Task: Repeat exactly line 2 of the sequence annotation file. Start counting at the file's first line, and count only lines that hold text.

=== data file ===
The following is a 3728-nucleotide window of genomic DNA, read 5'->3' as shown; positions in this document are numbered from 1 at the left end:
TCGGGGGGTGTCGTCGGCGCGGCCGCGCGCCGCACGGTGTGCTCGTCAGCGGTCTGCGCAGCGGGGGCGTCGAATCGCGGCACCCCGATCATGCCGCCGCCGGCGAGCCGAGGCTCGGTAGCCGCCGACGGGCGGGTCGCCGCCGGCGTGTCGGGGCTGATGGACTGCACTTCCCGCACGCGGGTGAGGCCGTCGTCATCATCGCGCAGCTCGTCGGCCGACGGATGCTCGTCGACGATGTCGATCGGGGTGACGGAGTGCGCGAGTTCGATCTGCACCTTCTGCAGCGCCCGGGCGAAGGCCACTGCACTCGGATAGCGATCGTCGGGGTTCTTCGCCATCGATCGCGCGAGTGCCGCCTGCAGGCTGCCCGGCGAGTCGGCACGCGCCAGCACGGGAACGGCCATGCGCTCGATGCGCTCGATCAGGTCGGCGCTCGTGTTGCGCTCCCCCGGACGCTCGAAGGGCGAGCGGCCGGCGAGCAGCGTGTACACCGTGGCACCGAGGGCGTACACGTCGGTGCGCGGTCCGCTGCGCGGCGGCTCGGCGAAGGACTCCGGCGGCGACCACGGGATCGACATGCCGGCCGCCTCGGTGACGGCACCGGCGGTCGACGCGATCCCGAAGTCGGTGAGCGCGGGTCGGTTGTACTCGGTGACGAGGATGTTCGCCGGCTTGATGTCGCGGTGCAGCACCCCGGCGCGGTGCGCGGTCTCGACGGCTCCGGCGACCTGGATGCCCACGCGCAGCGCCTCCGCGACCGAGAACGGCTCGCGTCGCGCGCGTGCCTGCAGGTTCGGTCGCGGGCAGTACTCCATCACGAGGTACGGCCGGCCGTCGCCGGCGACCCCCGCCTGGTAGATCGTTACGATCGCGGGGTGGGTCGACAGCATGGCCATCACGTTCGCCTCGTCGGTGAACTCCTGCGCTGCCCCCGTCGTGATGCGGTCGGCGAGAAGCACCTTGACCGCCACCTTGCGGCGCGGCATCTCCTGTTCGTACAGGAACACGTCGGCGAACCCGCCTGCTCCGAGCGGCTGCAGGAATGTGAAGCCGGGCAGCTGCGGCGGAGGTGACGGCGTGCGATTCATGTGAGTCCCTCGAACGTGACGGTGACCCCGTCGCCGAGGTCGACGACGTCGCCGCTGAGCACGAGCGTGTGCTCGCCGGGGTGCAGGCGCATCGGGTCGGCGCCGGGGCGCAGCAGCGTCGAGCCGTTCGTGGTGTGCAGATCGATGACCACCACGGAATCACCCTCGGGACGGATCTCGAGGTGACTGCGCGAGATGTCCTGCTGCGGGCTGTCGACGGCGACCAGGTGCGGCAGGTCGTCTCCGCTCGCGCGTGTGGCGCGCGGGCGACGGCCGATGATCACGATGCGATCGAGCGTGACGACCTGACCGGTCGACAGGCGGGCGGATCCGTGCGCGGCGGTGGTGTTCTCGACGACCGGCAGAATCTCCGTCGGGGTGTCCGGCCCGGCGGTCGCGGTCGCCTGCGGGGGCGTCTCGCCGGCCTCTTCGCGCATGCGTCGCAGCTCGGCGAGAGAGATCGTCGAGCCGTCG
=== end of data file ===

TCGGGGGGTGTCGTCGGCGCGGCCGCGCGCCGCACGGTGTGCTCGTCAGCGGTCTGCGCAGCGGGGGCGTCGAATCGCGGCACCCCGATCATGCCGCCGCCGGCGAGCCGAGGCTCGGTAGCCGCCGACGGGCGGGTCGCCGCCGGCGTGTCGGGGCTGATGGACTGCACTTCCCGCACGCGGGTGAGGCCGTCGTCATCATCGCGCAGCTCGTCGGCCGACGGATGCTCGTCGACGATGTCGATCGGGGTGACGGAGTGCGCGAGTTCGATCTGCACCTTCTGCAGCGCCCGGGCGAAGGCCACTGCACTCGGATAGCGATCGTCGGGGTTCTTCGCCATCGATCGCGCGAGTGCCGCCTGCAGGCTGCCCGGCGAGTCGGCACGCGCCAGCACGGGAACGGCCATGCGCTCGATGCGCTCGATCAGGTCGGCGCTCGTGTTGCGCTCCCCCGGACGCTCGAAGGGCGAGCGGCCGGCGAGCAGCGTGTACACCGTGGCACCGAGGGCGTACACGTCGGTGCGCGGTCCGCTGCGCGGCGGCTCGGCGAAGGACTCCGGCGGCGACCACGGGATCGACATGCCGGCCGCCTCGGTGACGGCACCGGCGGTCGACGCGATCCCGAAGTCGGTGAGCGCGGGTCGGTTGTACTCGGTGACGAGGATGTTCGCCGGCTTGATGTCGCGGTGCAGCACCCCGGCGCGGTGCGCGGTCTCGACGGCTCCGGCGACCTGGATGCCCACGCGCAGCGCCTCCGCGACCGAGAACGGCTCGCGTCGCGCGCGTGCCTGCAGGTTCGGTCGCGGGCAGTACTCCATCACGAGGTACGGCCGGCCGTCGCCGGCGACCCCCGCCTGGTAGATCGTTACGATCGCGGGGTGGGTCGACAGCATGGCCATCACGTTCGCCTCGTCGGTGAACTCCTGCGCTGCCCCCGTCGTGATGCGGTCGGCGAGAAGCACCTTGACCGCCACCTTGCGGCGCGGCATCTCCTGTTCGTACAGGAACACGTCGGCGAACCCGCCTGCTCCGAGCGGCTGCAGGAATGTGAAGCCGGGCAGCTGCGGCGGAGGTGACGGCGTGCGATTCATGTGAGTCCCTCGAACGTGACGGTGACCCCGTCGCCGAGGTCGACGACGTCGCCGCTGAGCACGAGCGTGTGCTCGCCGGGGTGCAGGCGCATCGGGTCGGCGCCGGGGCGCAGCAGCGTCGAGCCGTTCGTGGTGTGCAGATCGATGACCACCACGGAATCACCCTCGGGACGGATCTCGAGGTGACTGCGCGAGATGTCCTGCTGCGGGCTGTCGACGGCGACCAGGTGCGGCAGGTCGTCTCCGCTCGCGCGTGTGGCGCGCGGGCGACGGCCGATGATCACGATGCGATCGAGCGTGACGACCTGACCGGTCGACAGGCGGGCGGATCCGTGCGCGGCGGTGGTGTTCTCGACGACCGGCAGAATCTCCGTCGGGGTGTCCGGCCCGGCGGTCGCGGTCGCCTGCGGGGGCGTCTCGCCGGCCTCTTCGCGCATGCGTCGCAGCTCGGCGAGAGAGATCGTCGAGCCGTCG